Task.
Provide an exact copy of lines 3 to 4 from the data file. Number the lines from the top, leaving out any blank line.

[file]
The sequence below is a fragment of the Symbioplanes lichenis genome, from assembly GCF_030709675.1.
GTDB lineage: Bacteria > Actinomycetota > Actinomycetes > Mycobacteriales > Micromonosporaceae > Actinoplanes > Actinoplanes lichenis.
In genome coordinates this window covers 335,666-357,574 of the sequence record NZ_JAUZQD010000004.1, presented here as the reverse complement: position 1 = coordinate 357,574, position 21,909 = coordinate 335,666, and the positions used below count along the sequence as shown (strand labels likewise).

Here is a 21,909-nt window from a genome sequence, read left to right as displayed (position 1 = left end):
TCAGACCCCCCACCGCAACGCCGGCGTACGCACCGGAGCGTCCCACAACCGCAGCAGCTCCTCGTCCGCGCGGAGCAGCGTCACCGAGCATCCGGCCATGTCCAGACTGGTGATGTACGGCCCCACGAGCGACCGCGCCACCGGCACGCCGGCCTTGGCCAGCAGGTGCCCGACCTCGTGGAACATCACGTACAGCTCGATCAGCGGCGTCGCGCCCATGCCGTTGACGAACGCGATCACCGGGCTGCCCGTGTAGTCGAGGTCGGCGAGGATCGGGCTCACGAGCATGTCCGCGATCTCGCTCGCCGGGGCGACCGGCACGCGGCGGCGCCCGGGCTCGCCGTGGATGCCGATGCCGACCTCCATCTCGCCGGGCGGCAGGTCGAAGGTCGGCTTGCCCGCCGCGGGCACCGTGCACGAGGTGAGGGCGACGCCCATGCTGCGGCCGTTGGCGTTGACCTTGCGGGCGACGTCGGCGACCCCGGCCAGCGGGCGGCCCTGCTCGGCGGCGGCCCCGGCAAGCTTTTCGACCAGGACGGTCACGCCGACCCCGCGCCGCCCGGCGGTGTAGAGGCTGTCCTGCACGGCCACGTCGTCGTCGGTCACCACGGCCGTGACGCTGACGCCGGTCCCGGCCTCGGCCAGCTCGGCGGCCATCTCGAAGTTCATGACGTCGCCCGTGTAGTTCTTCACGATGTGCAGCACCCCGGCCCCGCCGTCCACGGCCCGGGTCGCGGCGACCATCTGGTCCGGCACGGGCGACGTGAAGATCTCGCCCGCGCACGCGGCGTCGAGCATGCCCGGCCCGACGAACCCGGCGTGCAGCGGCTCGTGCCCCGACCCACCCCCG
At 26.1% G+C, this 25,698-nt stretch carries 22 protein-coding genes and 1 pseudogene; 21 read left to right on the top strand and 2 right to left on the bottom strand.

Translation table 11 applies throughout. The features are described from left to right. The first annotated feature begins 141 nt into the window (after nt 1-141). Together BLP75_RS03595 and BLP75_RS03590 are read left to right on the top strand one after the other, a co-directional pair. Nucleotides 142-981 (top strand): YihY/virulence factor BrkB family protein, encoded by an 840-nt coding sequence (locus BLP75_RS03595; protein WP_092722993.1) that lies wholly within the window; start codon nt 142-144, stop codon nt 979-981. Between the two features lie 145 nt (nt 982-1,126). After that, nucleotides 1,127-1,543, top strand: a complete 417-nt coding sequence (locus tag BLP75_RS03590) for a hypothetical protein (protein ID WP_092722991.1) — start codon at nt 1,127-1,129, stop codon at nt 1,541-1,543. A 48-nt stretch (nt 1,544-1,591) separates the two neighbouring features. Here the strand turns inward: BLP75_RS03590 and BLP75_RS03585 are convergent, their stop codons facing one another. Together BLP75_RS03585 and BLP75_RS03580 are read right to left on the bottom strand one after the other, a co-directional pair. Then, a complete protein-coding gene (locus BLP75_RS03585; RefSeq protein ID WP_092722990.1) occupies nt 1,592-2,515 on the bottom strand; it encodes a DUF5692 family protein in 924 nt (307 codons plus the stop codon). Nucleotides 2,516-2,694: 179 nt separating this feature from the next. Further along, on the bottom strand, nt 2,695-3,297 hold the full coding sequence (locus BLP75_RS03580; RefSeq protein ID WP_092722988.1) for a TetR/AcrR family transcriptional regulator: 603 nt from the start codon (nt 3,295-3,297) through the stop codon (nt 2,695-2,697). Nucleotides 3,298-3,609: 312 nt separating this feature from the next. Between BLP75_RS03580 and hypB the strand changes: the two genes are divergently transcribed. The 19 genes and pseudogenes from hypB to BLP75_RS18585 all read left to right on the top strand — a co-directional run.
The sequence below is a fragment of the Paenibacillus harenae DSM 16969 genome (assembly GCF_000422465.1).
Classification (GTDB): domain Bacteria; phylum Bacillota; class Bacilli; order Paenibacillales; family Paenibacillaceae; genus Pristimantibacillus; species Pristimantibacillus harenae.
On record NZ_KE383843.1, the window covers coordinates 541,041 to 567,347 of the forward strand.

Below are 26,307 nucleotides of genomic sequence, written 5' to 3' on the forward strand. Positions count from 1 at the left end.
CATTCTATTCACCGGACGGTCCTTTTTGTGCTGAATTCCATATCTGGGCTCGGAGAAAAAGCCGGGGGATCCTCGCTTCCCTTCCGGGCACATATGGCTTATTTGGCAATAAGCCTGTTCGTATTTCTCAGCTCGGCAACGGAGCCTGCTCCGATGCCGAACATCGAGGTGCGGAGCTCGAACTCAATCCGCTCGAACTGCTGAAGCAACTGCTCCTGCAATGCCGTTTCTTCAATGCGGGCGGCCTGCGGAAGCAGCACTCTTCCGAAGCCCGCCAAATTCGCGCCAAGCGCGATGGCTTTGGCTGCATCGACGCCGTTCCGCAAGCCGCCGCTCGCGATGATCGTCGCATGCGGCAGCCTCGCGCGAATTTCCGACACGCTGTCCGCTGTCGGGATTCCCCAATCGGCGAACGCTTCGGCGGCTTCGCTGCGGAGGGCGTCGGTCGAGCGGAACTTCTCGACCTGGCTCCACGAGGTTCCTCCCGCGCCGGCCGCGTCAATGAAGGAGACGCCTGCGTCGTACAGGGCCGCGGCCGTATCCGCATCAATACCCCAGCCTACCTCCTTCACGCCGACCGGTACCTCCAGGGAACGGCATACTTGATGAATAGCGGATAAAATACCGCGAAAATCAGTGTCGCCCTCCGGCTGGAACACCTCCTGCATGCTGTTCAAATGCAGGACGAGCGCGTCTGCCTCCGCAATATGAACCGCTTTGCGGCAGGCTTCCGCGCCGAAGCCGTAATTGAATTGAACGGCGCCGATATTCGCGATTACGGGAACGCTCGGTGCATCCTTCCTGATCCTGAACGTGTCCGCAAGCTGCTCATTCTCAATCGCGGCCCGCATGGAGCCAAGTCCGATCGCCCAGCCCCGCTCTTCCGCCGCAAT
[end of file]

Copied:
In genome coordinates this window covers 335,666-357,574 of the sequence record NZ_JAUZQD010000004.1, presented here as the reverse complement: position 1 = coordinate 357,574, position 21,909 = coordinate 335,666, and the positions used below count along the sequence as shown (strand labels likewise).

Here is a 21,909-nt window from a genome sequence, read left to right as displayed (position 1 = left end):